Sheriff to Decide If Deputy Keeps Job After Classroom Arrest

28 Oct 2015 | Author: | No comments yet »

FBI, US Justice Department probe violent Spring High school arrest.

U.S. federal authorities said yesterday they are investigating whether a deputy’s arrest of a student who refused to leave her high school math class violated federal civil rights laws. Federal help was sought by Richland County Sheriff Leon Lott, who placed Senior Deputy Ben Fields on leave after the confrontation at Spring Valley High School in South Carolina.

— Videos of a white police officer throwing a black high school girl to the floor of a classroom thrust this community into an unsettling national discussion Tuesday about whether black students are disproportionately punished. South Carolina’s National Association for the Advancement of Coloured People president, Lonnie Randolph Jr., denied that, saying “race is indeed a factor.” “To be thrown out of her seat as she was thrown, and dumped on the floor . . . The incident, which the Justice Department said Tuesday that it would investigate, follows national studies showing that black students were far more likely than whites to be disciplined in public schools, even for comparable offenses. That issue was receiving intense scrutiny here long before the videos of Monday’s incident were released, prompting the district to form a task force last year to examine its practices. She said there is strict protocol to ensure that the police officers assigned to the school only intervene in criminal behavior and not disciplinary incidents. “Regardless of the reason for the officer’s actions, such egregious use of force — against young people who are sitting in their classrooms — is outrageous,” Victoria Middleton, executive director of the rights group American Civil Liberties Union, said in a statement.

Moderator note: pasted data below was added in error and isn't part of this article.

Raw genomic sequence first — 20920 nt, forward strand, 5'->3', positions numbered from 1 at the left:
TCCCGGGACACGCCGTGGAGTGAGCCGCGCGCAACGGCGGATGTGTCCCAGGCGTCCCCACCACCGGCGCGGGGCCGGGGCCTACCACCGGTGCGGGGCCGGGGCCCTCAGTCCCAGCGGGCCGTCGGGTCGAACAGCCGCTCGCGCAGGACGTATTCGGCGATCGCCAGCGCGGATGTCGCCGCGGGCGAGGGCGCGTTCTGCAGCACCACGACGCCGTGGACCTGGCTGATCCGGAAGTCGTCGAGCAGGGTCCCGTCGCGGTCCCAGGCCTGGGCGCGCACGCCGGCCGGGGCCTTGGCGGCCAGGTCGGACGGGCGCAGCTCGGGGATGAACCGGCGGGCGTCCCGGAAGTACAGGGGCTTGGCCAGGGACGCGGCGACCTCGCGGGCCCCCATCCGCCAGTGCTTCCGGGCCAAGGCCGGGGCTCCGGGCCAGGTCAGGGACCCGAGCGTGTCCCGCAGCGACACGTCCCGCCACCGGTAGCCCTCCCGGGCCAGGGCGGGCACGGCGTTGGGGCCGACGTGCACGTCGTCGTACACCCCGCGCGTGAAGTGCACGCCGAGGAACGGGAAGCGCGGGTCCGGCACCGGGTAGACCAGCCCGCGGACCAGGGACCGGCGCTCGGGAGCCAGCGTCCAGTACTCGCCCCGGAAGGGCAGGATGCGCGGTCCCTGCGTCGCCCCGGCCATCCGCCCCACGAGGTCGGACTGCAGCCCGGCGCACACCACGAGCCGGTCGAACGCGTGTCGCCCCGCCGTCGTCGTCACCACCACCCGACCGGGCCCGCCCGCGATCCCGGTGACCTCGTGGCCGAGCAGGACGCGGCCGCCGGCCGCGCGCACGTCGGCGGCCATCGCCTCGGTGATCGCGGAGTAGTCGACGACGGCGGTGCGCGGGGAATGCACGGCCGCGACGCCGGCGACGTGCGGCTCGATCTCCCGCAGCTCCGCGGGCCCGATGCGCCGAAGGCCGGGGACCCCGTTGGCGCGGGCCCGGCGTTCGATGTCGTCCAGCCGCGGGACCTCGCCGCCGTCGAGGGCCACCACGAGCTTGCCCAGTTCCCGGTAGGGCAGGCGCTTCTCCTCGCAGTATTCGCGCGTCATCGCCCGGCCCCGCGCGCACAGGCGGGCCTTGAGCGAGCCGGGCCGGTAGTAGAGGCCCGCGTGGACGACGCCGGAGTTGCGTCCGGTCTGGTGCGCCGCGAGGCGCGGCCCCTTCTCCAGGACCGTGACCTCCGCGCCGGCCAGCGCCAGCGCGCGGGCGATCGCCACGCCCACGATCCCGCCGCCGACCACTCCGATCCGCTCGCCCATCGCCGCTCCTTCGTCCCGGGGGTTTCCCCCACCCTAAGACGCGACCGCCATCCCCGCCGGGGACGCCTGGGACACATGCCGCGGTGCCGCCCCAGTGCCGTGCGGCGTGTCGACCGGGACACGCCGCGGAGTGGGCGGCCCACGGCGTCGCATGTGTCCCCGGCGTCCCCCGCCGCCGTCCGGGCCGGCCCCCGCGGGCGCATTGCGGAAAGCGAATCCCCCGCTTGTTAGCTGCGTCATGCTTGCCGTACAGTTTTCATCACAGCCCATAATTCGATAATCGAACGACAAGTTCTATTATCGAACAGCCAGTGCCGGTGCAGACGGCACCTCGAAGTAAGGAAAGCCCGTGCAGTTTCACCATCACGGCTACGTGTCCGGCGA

Last year, the racial divide in the Richland School District Two, encompassing parts of this city and its suburbs, led to formation of the Black Parents Association, and contributed to a bitter campaign for control of the district’s board. The civil rights investigation is being conducted by the Columbia field office of the Federal Bureau of Investigation, the bureau’s Civil Rights Division and the US Attorney’s Office for the District of South Carolina, the FBI and DOJ confirmed on Tuesday to AFP.

Lott said the officer has been suspended without pay since Monday and that an internal investigation to determine whether there were any violations of use-of-force policy would be wrapped up within the next 24 hours. One result has been the deployment of an estimated 14,000 officers on campuses across the country, a number of them carrying weapons, and a number of them now tasked with duties that go well beyond holding shooters and gangsters at bay. The sheriff also said the student was not injured as far he knew, though “she may have had a rug burn or something like that,” and that whether or not she hit the officer was not relevant to his investigation into whether the officer should keep his job.

And while some students have called the deputy overly rough or racist, others, of all races, defend his record in the school — if not his behavior on the videos. NBC News reported Fields was previously named as a defendant in a 2013 federal lawsuit that claimed he “unfairly and recklessly targets African-American students with allegations of gang membership and criminal gang activity.” It follows in a line of highly publicized incidents in which police have attacked African-American residents with excessive or even deadly force, incidents that are increasingly being caught on film. And infractions that once resulted in detention may now leave students with criminal records — a phenomenon that critics say disproportionately affects African American students. But law enforcement organizations have recently started to suggest the increased publicity garnered by violent interactions recorded on mobile phones was hurting their ability to patrol neighbourhoods or act against possible suspicions. The girl in the South Carolina incident, captured on other students’ cellphone videos, faces a misdemeanor charge under South Carolina’s “disturbing school” law. “What we find is school safety becomes conflated with school discipline — officers dealing with classroom disruptions, dress code infractions, minor discipline infractions that in the past would have been handled by teachers,” said Janel George, a senior education policy counsel at the NAACP Legal Defense and Educational Fund.